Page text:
In love, it is said, absence makes the heart grow fonder. In real life, the absence of music makes the head hurt.

A U.K. study found that the pandemic has created a pent-up demand for live music, an argument that has been repeated by concert promoters the world over. And that music fans have been lost without the experience of concerts.

For its “#ReviveLive” report, LIVE surveyed 25,000 music fans up and down the U.K.

Overwhelmingly, its authors say, music fans have missed watching the artists they love (91%), and the “sheer joy” of music (89%).

That experience goes deeper still, with 64% of respondents agreeing that the full-body experience of catching a show with friends had a real, positive effect on their mental health.

“Music really is a boost to mental health, and the data reflects that,” Chris Carey, LIVE Chief Economist and author of the report, tells TIO via email.

The report also found that music fans are hungry for concerts, with over 75% keen to go to a show immediately or with some “mitigation measures” in place.

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There’s evidence that demand is greater than ever, and that almost three-quarters of music fans have already bought event tickets.

The youngest demographics are the keenest, with 66% of under 24s already buying multiple tickets.

“One concern for the sector was whether people would be cautious or whether they would be quick to engage with music,” the report reads. The results are said to be “extremely encouraging.”

The Roundhouse - Theatre camden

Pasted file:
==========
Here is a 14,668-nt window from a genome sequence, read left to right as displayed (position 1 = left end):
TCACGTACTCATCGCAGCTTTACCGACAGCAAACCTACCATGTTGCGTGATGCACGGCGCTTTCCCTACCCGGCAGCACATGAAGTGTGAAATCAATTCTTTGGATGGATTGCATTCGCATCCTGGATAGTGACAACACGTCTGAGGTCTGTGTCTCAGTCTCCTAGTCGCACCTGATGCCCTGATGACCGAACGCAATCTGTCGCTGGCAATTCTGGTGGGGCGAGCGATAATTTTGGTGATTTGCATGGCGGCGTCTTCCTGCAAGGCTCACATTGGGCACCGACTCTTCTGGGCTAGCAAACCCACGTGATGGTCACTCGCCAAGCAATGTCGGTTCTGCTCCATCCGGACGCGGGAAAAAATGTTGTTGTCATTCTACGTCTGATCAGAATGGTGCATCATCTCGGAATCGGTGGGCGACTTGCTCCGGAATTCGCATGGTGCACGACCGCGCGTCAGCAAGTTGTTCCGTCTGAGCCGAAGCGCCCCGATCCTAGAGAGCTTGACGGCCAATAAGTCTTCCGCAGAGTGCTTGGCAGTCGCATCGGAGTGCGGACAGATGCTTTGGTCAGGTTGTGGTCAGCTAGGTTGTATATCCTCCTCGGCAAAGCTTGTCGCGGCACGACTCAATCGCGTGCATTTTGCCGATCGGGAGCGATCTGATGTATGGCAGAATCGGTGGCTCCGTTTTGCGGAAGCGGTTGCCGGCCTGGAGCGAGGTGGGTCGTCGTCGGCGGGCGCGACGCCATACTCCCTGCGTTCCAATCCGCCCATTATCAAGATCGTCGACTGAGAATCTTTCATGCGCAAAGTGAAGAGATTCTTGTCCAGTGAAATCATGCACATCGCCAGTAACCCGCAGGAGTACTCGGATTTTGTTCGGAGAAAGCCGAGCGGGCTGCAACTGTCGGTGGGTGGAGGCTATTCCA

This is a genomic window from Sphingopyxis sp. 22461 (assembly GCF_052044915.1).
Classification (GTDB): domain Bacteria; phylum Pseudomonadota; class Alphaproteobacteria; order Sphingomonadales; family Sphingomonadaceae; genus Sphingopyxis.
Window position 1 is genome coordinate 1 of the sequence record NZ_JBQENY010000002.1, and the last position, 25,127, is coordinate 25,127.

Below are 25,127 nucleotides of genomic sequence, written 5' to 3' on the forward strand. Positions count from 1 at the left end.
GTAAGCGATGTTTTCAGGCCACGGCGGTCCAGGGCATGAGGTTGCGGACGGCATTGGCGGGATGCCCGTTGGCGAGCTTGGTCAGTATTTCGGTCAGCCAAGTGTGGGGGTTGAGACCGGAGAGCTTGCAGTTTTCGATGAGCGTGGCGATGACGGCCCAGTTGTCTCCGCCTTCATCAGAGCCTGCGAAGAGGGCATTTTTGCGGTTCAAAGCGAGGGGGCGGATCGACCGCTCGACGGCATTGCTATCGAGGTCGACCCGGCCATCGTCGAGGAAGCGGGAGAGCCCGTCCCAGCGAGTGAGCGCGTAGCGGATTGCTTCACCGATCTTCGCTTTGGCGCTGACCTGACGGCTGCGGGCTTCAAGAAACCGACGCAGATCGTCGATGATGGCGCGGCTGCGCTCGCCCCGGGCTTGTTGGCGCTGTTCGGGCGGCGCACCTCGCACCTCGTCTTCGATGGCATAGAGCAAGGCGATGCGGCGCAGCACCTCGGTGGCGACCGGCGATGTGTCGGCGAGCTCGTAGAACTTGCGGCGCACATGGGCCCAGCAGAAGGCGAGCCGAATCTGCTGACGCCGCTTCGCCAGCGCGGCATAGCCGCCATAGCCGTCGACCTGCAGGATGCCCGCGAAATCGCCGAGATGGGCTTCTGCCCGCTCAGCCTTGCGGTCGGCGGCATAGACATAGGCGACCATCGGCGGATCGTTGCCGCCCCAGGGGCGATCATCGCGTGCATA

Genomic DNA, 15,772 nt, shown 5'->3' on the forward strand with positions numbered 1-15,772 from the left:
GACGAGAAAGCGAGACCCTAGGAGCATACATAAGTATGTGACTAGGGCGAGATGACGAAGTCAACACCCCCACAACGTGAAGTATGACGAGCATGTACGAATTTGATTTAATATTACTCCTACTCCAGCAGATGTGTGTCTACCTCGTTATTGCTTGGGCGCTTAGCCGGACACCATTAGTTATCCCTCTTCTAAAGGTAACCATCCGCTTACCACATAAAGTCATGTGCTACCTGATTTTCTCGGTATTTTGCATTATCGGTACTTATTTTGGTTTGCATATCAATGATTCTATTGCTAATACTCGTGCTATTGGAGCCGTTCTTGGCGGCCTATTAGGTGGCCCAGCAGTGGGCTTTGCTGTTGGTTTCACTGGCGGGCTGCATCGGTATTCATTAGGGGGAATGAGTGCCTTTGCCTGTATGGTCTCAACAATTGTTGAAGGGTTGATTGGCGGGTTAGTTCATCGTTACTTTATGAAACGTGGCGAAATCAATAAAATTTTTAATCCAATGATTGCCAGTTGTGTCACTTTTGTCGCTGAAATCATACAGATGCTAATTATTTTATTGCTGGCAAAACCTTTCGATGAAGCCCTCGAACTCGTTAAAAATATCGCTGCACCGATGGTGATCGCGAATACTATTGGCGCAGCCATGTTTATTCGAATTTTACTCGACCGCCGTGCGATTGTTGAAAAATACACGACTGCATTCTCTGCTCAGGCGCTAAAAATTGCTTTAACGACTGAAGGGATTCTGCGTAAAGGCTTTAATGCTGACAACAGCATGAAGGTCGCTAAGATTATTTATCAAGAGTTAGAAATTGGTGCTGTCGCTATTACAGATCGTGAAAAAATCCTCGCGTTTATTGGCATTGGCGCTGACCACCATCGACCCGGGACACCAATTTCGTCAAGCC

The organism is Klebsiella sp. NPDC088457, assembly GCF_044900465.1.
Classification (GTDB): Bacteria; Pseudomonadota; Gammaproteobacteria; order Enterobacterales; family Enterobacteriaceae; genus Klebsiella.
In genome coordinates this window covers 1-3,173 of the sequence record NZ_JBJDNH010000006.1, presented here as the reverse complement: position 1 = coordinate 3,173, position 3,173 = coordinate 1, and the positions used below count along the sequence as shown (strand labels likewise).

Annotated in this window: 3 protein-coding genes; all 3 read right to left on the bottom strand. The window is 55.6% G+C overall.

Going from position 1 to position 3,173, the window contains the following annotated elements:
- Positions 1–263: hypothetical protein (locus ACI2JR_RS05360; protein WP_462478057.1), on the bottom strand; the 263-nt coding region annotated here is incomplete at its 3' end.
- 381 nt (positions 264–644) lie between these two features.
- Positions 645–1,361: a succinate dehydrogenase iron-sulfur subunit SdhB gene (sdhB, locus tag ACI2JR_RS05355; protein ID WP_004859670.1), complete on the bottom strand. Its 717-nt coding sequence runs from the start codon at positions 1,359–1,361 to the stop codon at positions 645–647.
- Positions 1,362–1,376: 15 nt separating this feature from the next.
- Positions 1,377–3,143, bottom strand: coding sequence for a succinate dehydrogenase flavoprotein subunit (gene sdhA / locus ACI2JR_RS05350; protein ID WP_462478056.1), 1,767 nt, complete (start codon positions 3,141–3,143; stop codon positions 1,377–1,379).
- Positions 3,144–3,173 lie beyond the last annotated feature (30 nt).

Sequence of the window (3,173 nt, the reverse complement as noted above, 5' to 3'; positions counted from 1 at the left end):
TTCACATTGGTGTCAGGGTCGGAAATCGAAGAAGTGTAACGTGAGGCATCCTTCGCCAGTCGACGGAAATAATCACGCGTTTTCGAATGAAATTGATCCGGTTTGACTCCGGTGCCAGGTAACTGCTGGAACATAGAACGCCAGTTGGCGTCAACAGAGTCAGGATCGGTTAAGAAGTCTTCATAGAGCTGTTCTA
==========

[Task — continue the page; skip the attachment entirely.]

The Roundhouse

The takeaways from the U.K. study shouldn’t be wholly applied to Australia’s landscape, though anyone who has visited both countries will be aware of their frenetic live music scenes.

For now, the similarities end there.

The U.K.’s lockdown has been long and brutal, and its rates of COVID infections (and deaths) soar well above those recorded in Australia. Promoters say Australia’s live sector is six-to-nine months ahead of European markets, though Canberra’s bungled vaccine rollout has made the events space here a fragile one.

The research was led by Carey in association with Katy Raines and Flo Carr from cultural sector-specialist consultancy Indigo Ltd.

The U.K. was very aggressive in vaccination plans, though a recent setback “will hurt a lot of small businesses,” notes Carey. One very clear failure there has been the slow distribution of agreed funds. “People are waiting months and will go out of business before funds arrive,” he continues.

LIVE formally launched in March 2021 with mission to “tackle the unprecedented challenge” from COVID-19 for the live entertainment industries. Today, the organisation’s members are a federation of associations representing 3,150 businesses, over 4,000 artists and 2,000 backstage workers.

Read the report in full here.